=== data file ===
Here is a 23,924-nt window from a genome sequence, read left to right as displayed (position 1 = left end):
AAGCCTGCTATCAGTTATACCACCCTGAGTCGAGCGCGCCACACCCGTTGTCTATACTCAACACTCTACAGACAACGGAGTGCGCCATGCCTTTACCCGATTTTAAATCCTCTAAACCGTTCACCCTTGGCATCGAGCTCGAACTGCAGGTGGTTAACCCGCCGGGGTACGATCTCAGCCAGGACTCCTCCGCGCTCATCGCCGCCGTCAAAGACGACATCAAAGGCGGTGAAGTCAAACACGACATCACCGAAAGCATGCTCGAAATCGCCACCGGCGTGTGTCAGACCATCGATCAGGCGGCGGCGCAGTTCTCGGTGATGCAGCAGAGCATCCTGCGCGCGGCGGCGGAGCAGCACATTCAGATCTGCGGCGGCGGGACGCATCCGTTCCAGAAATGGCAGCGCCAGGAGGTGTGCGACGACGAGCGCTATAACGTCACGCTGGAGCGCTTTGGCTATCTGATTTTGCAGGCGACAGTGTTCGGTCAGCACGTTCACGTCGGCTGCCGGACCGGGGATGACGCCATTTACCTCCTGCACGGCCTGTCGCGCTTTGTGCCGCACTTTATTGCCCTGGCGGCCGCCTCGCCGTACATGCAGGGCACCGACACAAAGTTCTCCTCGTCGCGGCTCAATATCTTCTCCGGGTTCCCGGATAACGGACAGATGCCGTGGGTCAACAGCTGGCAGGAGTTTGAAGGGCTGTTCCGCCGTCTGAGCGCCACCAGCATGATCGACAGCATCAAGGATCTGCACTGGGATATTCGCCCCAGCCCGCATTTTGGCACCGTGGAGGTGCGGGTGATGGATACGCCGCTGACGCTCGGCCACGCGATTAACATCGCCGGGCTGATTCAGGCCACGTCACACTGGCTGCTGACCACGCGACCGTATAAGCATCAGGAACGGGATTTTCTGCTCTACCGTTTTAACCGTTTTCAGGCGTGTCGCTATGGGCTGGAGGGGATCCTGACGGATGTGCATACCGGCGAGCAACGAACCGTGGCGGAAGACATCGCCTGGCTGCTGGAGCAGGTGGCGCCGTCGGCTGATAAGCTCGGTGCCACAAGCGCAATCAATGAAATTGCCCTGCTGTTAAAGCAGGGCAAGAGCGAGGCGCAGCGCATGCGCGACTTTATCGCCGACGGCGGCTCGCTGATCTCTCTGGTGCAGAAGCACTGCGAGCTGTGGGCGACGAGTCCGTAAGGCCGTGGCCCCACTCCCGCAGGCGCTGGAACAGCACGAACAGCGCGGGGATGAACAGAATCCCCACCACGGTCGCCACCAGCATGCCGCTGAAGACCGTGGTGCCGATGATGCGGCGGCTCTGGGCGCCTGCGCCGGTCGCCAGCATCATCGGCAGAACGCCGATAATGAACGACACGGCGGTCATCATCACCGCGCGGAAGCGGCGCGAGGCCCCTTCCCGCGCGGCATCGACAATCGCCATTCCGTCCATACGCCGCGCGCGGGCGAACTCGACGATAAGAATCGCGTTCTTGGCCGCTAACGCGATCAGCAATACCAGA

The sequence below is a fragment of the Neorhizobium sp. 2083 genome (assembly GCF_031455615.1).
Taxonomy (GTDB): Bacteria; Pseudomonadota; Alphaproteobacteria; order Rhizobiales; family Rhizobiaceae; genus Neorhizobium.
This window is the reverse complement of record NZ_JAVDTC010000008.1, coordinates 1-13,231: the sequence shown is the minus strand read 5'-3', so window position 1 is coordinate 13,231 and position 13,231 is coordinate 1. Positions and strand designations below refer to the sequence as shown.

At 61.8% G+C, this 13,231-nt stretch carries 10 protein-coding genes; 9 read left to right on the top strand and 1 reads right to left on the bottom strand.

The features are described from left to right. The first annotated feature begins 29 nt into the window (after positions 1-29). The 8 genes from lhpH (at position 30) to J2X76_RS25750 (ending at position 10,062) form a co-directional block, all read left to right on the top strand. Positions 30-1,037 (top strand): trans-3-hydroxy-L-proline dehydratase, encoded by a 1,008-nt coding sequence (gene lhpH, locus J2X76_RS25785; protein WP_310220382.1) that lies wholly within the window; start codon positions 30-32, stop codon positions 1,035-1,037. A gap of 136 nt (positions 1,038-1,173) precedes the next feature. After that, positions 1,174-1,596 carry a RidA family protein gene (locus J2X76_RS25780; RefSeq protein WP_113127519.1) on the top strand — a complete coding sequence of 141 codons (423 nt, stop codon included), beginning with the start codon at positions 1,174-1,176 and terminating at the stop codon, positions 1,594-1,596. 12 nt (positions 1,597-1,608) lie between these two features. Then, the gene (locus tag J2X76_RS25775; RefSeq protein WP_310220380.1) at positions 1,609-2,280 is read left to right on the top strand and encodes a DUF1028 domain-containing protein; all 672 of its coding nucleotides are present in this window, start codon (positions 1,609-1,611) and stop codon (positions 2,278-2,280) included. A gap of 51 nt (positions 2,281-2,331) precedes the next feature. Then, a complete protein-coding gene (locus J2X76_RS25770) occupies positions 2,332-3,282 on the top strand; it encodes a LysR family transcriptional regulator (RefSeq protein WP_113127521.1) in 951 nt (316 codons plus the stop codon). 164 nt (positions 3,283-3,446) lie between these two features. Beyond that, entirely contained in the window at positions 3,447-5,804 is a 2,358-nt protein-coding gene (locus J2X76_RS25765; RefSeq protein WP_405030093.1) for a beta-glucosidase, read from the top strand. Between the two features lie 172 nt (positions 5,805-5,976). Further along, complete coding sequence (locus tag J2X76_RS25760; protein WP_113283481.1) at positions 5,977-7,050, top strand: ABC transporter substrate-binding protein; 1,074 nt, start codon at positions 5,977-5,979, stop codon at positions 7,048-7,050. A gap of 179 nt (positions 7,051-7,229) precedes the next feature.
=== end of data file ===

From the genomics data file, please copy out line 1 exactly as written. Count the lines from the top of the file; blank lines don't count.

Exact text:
Here is a 23,924-nt window from a genome sequence, read left to right as displayed (position 1 = left end):